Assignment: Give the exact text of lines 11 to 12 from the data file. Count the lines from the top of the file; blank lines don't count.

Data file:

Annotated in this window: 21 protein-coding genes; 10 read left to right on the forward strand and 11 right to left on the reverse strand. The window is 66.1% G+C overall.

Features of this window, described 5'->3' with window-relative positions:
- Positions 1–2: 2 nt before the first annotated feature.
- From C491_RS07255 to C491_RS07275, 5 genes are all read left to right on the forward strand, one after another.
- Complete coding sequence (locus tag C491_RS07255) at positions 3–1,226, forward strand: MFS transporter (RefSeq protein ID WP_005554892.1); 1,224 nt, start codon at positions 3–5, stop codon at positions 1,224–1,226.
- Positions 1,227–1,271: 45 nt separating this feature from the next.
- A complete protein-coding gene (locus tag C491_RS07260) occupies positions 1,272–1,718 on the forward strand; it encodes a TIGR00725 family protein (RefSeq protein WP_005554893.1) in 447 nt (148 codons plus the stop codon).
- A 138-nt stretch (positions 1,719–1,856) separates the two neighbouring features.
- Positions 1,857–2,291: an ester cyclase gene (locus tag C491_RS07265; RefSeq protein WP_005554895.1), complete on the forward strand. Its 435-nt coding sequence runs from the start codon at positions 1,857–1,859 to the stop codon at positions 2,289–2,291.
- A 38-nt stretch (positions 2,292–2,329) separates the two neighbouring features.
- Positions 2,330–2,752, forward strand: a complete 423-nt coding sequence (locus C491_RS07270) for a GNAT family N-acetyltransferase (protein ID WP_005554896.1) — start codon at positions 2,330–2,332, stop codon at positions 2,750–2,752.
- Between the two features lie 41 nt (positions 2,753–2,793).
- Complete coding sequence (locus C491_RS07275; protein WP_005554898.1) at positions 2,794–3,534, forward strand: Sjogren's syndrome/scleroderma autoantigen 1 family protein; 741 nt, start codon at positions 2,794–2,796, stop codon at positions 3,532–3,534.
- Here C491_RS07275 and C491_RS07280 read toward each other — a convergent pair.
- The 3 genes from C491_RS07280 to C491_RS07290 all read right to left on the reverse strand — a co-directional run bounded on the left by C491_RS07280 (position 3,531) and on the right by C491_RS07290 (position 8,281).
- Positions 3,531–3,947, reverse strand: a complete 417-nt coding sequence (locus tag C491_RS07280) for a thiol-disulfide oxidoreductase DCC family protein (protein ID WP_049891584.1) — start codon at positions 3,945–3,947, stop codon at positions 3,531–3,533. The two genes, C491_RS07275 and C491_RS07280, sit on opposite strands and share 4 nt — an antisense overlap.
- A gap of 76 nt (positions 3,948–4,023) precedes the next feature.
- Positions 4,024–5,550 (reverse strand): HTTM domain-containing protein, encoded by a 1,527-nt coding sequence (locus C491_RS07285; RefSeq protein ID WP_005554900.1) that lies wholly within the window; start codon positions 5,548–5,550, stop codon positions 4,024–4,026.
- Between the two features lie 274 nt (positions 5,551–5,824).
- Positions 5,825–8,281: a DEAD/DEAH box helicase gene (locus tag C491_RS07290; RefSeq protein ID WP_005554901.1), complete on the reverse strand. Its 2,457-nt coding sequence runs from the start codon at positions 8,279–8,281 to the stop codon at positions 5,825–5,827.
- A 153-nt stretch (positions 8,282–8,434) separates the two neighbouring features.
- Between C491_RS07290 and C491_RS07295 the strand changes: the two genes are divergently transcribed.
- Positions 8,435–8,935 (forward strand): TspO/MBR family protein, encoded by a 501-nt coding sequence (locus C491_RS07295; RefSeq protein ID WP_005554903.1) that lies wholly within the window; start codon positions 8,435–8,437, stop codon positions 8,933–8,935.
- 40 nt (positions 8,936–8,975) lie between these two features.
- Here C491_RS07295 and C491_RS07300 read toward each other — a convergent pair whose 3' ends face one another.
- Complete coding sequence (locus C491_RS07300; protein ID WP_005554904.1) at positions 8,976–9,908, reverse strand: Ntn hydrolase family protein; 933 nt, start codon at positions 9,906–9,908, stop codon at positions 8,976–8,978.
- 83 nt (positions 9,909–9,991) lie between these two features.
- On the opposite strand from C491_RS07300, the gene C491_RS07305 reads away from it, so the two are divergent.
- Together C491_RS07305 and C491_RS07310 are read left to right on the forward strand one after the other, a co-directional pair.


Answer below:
- Positions 2,330–2,752, forward strand: a complete 423-nt coding sequence (locus C491_RS07270) for a GNAT family N-acetyltransferase (protein ID WP_005554896.1) — start codon at positions 2,330–2,332, stop codon at positions 2,750–2,752.
- Between the two features lie 41 nt (positions 2,753–2,793).